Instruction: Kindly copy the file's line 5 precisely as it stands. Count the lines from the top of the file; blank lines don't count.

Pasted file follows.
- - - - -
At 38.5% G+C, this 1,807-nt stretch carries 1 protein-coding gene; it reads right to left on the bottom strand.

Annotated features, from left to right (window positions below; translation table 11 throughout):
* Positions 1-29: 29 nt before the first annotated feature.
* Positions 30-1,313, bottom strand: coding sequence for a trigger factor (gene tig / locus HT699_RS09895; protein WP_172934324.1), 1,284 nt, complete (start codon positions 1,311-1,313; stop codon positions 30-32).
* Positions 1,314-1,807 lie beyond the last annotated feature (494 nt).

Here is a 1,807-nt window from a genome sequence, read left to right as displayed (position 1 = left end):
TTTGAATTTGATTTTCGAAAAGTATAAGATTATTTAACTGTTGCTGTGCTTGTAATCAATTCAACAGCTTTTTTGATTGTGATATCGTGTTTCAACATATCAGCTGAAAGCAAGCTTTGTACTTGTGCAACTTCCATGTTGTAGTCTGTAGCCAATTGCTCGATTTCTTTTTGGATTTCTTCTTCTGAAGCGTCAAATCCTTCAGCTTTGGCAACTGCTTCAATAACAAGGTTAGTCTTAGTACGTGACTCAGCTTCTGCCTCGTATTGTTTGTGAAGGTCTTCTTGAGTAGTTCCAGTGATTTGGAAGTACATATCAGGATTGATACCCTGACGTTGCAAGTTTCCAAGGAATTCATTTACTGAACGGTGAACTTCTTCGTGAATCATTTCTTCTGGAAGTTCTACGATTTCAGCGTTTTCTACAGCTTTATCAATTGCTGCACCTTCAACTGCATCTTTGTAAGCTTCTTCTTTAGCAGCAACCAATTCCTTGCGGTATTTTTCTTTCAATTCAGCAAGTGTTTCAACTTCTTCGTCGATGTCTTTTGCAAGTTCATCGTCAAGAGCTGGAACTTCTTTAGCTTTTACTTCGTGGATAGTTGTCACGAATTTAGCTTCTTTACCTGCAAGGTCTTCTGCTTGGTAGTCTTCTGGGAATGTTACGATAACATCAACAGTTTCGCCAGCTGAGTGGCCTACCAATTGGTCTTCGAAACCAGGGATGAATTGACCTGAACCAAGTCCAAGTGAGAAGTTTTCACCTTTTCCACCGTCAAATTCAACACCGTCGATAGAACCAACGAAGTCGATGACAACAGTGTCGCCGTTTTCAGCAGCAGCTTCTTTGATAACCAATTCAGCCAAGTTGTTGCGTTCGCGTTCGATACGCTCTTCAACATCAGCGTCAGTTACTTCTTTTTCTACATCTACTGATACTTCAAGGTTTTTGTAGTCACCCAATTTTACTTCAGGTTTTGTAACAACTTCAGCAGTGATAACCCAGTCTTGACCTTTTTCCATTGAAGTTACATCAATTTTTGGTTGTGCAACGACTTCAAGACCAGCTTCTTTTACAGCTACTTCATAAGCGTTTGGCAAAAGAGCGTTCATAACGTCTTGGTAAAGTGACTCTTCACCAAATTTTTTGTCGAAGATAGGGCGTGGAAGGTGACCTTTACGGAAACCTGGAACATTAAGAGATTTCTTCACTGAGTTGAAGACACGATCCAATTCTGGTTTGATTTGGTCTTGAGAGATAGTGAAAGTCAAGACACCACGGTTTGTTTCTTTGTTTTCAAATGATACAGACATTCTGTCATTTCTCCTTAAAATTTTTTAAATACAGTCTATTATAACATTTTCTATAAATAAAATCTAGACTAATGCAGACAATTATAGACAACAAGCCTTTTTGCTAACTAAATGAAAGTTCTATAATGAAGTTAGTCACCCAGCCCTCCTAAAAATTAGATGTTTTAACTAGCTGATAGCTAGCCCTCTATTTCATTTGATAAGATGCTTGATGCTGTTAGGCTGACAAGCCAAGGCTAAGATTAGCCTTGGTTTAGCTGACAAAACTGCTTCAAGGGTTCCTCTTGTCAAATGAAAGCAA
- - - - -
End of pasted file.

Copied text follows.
* Positions 1,314-1,807 lie beyond the last annotated feature (494 nt).